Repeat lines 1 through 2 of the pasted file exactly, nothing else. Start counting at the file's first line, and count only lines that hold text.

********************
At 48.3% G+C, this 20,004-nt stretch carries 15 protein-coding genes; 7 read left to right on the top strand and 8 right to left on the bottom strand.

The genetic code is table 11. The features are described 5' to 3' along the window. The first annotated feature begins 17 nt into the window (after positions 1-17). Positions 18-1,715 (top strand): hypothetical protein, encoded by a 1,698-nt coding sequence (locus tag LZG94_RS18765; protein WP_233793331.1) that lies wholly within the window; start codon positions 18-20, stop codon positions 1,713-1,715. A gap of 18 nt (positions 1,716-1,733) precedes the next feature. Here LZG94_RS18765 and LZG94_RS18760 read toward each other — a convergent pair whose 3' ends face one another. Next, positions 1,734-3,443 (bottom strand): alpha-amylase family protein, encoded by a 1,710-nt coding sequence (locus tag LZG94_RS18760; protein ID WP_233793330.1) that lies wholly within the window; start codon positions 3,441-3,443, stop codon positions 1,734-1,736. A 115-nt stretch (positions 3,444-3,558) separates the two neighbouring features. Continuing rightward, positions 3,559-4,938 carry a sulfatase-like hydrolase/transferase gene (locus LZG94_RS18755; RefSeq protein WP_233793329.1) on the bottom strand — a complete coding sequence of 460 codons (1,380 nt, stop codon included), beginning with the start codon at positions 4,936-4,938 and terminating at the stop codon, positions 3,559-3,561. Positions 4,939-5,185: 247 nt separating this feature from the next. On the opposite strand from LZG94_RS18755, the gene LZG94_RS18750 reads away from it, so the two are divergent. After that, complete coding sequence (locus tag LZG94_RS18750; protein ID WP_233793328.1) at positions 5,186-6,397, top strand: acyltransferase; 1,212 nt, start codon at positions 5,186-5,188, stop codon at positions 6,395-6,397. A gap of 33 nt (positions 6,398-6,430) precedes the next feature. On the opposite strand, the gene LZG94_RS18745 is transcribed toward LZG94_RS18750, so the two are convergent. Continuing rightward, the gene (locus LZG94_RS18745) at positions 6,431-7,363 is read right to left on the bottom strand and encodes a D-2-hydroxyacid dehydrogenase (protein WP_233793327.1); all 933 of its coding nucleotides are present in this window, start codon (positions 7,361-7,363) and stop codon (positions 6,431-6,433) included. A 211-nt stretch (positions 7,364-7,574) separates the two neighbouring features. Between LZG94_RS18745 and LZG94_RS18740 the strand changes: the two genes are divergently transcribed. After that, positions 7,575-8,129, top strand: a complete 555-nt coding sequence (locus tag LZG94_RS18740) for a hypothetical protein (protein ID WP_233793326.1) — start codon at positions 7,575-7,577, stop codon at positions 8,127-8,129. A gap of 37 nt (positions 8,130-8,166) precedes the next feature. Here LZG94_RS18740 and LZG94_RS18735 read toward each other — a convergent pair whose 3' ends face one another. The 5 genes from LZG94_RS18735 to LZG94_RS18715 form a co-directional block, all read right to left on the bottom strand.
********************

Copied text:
At 48.3% G+C, this 20,004-nt stretch carries 15 protein-coding genes; 7 read left to right on the top strand and 8 right to left on the bottom strand.

The genetic code is table 11. The features are described 5' to 3' along the window. The first annotated feature begins 17 nt into the window (after positions 1-17). Positions 18-1,715 (top strand): hypothetical protein, encoded by a 1,698-nt coding sequence (locus tag LZG94_RS18765; protein WP_233793331.1) that lies wholly within the window; start codon positions 18-20, stop codon positions 1,713-1,715. A gap of 18 nt (positions 1,716-1,733) precedes the next feature. Here LZG94_RS18765 and LZG94_RS18760 read toward each other — a convergent pair whose 3' ends face one another. Next, positions 1,734-3,443 (bottom strand): alpha-amylase family protein, encoded by a 1,710-nt coding sequence (locus tag LZG94_RS18760; protein ID WP_233793330.1) that lies wholly within the window; start codon positions 3,441-3,443, stop codon positions 1,734-1,736. A 115-nt stretch (positions 3,444-3,558) separates the two neighbouring features. Continuing rightward, positions 3,559-4,938 carry a sulfatase-like hydrolase/transferase gene (locus LZG94_RS18755; RefSeq protein WP_233793329.1) on the bottom strand — a complete coding sequence of 460 codons (1,380 nt, stop codon included), beginning with the start codon at positions 4,936-4,938 and terminating at the stop codon, positions 3,559-3,561. Positions 4,939-5,185: 247 nt separating this feature from the next. On the opposite strand from LZG94_RS18755, the gene LZG94_RS18750 reads away from it, so the two are divergent. After that, complete coding sequence (locus tag LZG94_RS18750; protein ID WP_233793328.1) at positions 5,186-6,397, top strand: acyltransferase; 1,212 nt, start codon at positions 5,186-5,188, stop codon at positions 6,395-6,397. A gap of 33 nt (positions 6,398-6,430) precedes the next feature. On the opposite strand, the gene LZG94_RS18745 is transcribed toward LZG94_RS18750, so the two are convergent. Continuing rightward, the gene (locus LZG94_RS18745) at positions 6,431-7,363 is read right to left on the bottom strand and encodes a D-2-hydroxyacid dehydrogenase (protein WP_233793327.1); all 933 of its coding nucleotides are present in this window, start codon (positions 7,361-7,363) and stop codon (positions 6,431-6,433) included. A 211-nt stretch (positions 7,364-7,574) separates the two neighbouring features. Between LZG94_RS18745 and LZG94_RS18740 the strand changes: the two genes are divergently transcribed. After that, positions 7,575-8,129, top strand: a complete 555-nt coding sequence (locus tag LZG94_RS18740) for a hypothetical protein (protein ID WP_233793326.1) — start codon at positions 7,575-7,577, stop codon at positions 8,127-8,129. A gap of 37 nt (positions 8,130-8,166) precedes the next feature. Here LZG94_RS18740 and LZG94_RS18735 read toward each other — a convergent pair whose 3' ends face one another. The 5 genes from LZG94_RS18735 to LZG94_RS18715 form a co-directional block, all read right to left on the bottom strand.